I Don't Run, produced by Strokes associate Gordon Rafael, brings all the same ramshackle jangly pop joy that made the nation's indie bars and summer fields fall in love with them back in 2016 but now with a newfound confidence, earned from several years on the road.
They still wear all the same influences on their sleeve (Arctic Monkeys, The Strokes, The Libertines) as they did on debut album Leave Me Alone but this time in a more knowing manner.
Talent borrows, genius steals.
"You can tell we are better at everything" declares Ade.
"We've learned. We didn't know it before and now we do."
Carlotta adds: "I think it is definitely stronger and more risky, probably because we know what we are doing more and we chose this dirtiness and sound.
"In the first one, it wasn't like a decision that was 100% made, it was just like 50% choice as we were more ignorant."
Ana agrees: "That record was our first ever time, even if we knew we wanted something we didn't know how to do it or how to express ourselves with the producer.
"Now we have more knowledge about how to do things, like pedals, amps and instruments and also we know some words to explain how we want to make it."
Ade's driving bass line on album opener The Club helped to ensure the track arrived at Radio 1 as the Hottest Record in the world on Monday, while first single back New For You is equally joyful.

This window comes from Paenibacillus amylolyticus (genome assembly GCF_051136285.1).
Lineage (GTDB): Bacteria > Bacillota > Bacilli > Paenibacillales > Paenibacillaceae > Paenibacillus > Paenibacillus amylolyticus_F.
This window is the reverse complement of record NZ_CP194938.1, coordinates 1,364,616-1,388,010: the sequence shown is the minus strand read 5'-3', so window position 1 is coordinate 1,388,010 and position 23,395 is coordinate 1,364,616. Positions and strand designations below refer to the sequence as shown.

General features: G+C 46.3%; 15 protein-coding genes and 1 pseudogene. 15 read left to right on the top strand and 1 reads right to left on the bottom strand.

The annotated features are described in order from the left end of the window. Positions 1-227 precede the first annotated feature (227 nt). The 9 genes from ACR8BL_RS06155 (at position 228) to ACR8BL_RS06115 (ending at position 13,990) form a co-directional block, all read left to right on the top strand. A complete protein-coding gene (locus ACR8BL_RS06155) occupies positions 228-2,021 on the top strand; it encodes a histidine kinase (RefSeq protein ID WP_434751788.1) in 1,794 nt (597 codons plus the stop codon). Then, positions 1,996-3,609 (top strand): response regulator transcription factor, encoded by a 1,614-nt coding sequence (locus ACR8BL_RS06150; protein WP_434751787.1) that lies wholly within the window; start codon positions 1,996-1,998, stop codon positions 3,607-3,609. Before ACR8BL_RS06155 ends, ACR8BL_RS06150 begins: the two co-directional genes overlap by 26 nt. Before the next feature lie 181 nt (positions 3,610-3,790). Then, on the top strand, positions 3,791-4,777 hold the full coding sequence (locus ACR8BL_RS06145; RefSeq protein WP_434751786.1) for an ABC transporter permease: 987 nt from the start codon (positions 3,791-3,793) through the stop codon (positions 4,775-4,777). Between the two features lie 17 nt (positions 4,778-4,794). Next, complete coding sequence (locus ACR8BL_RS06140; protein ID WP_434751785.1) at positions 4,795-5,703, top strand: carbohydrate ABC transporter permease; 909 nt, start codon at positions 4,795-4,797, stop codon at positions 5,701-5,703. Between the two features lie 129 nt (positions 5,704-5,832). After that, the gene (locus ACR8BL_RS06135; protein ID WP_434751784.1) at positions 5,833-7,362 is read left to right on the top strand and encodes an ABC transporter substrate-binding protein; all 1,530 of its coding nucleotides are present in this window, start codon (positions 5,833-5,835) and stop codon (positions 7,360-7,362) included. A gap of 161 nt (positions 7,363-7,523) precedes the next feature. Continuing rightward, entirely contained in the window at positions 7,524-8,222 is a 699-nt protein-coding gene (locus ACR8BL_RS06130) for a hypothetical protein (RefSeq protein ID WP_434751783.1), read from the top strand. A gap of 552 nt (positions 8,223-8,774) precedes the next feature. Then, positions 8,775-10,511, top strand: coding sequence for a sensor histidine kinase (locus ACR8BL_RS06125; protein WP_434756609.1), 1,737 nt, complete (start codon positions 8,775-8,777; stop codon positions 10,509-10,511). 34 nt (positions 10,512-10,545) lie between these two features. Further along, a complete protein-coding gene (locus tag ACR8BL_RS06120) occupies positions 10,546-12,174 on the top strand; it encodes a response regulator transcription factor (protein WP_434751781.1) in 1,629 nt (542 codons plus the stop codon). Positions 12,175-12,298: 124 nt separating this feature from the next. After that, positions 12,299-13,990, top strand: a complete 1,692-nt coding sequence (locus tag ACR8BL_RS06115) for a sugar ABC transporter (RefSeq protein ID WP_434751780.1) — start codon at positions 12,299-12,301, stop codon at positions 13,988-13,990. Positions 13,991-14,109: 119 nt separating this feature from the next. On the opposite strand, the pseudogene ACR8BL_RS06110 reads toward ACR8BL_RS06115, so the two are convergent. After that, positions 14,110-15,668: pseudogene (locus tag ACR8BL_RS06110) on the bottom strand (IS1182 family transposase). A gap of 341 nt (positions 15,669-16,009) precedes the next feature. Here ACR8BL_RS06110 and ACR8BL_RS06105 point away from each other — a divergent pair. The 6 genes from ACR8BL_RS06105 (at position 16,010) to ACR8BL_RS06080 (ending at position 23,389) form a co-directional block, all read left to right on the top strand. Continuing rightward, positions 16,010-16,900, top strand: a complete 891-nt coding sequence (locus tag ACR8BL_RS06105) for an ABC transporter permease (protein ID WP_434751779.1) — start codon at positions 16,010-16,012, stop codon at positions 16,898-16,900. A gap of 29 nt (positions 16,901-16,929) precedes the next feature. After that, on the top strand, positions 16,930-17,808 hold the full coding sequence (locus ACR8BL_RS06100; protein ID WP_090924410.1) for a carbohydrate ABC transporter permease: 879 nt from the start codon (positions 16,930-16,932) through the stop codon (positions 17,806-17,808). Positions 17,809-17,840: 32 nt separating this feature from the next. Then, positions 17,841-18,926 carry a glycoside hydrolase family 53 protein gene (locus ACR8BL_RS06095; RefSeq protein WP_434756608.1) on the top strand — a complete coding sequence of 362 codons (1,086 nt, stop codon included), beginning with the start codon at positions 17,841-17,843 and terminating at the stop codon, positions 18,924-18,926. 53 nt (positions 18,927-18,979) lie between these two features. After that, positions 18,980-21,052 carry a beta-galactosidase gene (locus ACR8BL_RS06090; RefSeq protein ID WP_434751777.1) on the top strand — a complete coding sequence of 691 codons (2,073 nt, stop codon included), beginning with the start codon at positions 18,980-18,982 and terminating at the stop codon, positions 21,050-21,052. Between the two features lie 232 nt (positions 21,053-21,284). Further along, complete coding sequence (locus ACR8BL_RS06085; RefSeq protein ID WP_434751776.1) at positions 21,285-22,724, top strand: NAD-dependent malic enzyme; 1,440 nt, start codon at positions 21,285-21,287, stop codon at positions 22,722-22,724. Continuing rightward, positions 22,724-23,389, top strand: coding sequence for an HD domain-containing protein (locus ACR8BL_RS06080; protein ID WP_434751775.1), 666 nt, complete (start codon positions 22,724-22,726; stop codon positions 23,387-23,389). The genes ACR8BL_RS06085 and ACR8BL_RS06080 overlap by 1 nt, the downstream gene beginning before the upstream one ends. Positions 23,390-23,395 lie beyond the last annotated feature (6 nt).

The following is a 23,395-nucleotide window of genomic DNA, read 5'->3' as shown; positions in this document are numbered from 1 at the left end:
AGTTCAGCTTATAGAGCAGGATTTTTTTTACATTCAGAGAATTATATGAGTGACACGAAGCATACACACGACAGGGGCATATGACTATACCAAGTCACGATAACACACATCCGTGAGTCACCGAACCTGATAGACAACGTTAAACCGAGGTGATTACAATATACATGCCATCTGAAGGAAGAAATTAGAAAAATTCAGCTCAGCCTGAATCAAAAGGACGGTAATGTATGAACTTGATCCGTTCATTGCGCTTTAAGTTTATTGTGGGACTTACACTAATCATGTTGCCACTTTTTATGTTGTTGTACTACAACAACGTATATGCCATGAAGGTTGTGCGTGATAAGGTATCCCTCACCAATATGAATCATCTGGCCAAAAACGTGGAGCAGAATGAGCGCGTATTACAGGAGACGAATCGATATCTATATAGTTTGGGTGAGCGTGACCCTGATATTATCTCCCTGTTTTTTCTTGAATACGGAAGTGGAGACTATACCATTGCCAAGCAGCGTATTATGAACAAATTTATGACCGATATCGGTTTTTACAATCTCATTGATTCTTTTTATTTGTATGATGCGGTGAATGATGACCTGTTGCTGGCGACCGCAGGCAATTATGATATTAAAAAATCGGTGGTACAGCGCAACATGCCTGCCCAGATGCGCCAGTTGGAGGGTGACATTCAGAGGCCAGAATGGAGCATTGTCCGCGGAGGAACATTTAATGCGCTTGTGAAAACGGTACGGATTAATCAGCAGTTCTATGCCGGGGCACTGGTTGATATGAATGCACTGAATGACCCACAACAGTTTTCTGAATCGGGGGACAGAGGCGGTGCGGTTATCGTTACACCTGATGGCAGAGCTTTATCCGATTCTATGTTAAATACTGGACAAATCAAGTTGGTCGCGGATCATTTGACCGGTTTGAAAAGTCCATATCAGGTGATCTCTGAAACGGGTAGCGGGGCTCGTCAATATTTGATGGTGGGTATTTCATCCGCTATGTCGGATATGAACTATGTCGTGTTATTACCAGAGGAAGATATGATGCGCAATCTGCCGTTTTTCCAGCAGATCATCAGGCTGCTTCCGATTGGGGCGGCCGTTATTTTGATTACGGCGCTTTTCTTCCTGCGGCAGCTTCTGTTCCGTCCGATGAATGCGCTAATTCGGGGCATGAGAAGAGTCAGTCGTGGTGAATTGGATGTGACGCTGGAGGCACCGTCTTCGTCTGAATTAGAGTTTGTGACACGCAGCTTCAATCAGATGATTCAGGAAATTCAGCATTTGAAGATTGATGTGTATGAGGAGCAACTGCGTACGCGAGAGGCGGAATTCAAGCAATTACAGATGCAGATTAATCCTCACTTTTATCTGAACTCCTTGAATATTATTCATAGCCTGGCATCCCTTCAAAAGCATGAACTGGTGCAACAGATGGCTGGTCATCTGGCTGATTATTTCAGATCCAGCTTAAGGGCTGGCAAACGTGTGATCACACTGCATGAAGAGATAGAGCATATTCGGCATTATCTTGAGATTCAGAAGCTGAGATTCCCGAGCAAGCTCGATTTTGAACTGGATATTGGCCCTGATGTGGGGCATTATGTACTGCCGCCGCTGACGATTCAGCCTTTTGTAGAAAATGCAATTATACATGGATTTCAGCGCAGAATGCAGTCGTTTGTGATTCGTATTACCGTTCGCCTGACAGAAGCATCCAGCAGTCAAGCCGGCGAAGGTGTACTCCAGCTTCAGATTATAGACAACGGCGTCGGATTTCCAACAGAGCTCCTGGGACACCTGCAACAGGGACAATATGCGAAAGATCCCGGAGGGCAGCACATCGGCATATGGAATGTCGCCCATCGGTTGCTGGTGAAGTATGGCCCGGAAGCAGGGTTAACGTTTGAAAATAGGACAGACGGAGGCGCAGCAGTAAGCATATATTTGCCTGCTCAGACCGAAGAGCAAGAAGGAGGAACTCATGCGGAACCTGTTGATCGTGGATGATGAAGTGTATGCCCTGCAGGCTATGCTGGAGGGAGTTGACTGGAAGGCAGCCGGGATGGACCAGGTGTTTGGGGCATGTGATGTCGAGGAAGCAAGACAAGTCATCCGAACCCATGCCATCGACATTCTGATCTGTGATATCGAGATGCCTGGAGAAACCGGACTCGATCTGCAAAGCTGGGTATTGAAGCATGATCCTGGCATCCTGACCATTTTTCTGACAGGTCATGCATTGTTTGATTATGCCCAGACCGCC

It's on track six, Tester, though that the girls show how far they've come musically, without having lost any of their charm as Amber changes time signatures halfway through to turn a fast-paced banger into a weird trip.
Unlike the petty rivalries of the Britpop era, bands in the Spanish capital share friends, guitars and in some cases, even apartments.
Ade explains: "The Madrid lifestyle on the streets really helps for people to come together and drink, talk and do stuff."
"It's not like you're writing songs on computers because you're so cold and staying at home to do music" says Ana. "For us it's like; 'It's a nice day, shall we meet? Do you wanna jam?"
This year will also see them perform at Spain's biggest rock 'n' roll festival; Primavera Sound, for, unbelievably, the first time.
And while for many the fight for Catalan independence from Madrid rule continues, Hinds insist that their message is a more universal one.
"Our audience know from the way we talk we show that we aren't against anything.
"It's more like a freedom space we try to create - we don't want to get political."
Having struggled through their second dish of the day, Hinds prepare to head back to Spain, with a final thought for some of the things they will miss most until they return to the UK.
"We love English breakfasts for when we are hungover", states Ana.
"Like this morning it was the only thing we were looking for".
"And teas," adds Carlotta. "English tea."
If this summer goes to plan there will be a plenty more full breakfasts required all round.
Hinds' new single The Club is out now and their second album I Don't Run is out on Friday 6 April